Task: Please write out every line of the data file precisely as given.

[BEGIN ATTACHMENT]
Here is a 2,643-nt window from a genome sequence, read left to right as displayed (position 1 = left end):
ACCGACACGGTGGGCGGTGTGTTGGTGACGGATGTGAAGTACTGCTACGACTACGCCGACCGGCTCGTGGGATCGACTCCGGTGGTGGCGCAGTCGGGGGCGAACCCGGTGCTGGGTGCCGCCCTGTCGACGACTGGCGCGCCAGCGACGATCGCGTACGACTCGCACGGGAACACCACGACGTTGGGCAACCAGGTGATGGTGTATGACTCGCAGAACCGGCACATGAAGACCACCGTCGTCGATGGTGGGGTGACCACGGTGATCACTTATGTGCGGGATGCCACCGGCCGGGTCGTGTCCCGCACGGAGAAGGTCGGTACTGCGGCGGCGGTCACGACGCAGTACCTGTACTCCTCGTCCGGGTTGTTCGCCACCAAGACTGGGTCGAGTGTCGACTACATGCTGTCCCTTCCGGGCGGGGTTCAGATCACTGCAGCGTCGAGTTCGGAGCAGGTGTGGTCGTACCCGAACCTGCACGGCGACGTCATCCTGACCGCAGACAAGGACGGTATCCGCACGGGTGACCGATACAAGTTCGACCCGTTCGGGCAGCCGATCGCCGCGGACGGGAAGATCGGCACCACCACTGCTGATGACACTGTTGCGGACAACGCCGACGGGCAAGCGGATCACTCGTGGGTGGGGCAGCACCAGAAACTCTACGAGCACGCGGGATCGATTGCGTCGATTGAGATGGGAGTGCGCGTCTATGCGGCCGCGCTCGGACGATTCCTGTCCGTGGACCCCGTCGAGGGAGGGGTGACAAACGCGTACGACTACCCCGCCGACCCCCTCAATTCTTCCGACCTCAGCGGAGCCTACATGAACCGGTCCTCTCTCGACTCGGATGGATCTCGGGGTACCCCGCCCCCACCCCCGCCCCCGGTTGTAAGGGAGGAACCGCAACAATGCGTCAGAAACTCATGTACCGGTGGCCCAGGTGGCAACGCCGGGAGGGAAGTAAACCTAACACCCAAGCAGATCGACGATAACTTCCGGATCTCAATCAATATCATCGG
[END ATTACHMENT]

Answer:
Here is a 2,643-nt window from a genome sequence, read left to right as displayed (position 1 = left end):
ACCGACACGGTGGGCGGTGTGTTGGTGACGGATGTGAAGTACTGCTACGACTACGCCGACCGGCTCGTGGGATCGACTCCGGTGGTGGCGCAGTCGGGGGCGAACCCGGTGCTGGGTGCCGCCCTGTCGACGACTGGCGCGCCAGCGACGATCGCGTACGACTCGCACGGGAACACCACGACGTTGGGCAACCAGGTGATGGTGTATGACTCGCAGAACCGGCACATGAAGACCACCGTCGTCGATGGTGGGGTGACCACGGTGATCACTTATGTGCGGGATGCCACCGGCCGGGTCGTGTCCCGCACGGAGAAGGTCGGTACTGCGGCGGCGGTCACGACGCAGTACCTGTACTCCTCGTCCGGGTTGTTCGCCACCAAGACTGGGTCGAGTGTCGACTACATGCTGTCCCTTCCGGGCGGGGTTCAGATCACTGCAGCGTCGAGTTCGGAGCAGGTGTGGTCGTACCCGAACCTGCACGGCGACGTCATCCTGACCGCAGACAAGGACGGTATCCGCACGGGTGACCGATACAAGTTCGACCCGTTCGGGCAGCCGATCGCCGCGGACGGGAAGATCGGCACCACCACTGCTGATGACACTGTTGCGGACAACGCCGACGGGCAAGCGGATCACTCGTGGGTGGGGCAGCACCAGAAACTCTACGAGCACGCGGGATCGATTGCGTCGATTGAGATGGGAGTGCGCGTCTATGCGGCCGCGCTCGGACGATTCCTGTCCGTGGACCCCGTCGAGGGAGGGGTGACAAACGCGTACGACTACCCCGCCGACCCCCTCAATTCTTCCGACCTCAGCGGAGCCTACATGAACCGGTCCTCTCTCGACTCGGATGGATCTCGGGGTACCCCGCCCCCACCCCCGCCCCCGGTTGTAAGGGAGGAACCGCAACAATGCGTCAGAAACTCATGTACCGGTGGCCCAGGTGGCAACGCCGGGAGGGAAGTAAACCTAACACCCAAGCAGATCGACGATAACTTCCGGATCTCAATCAATATCATCGG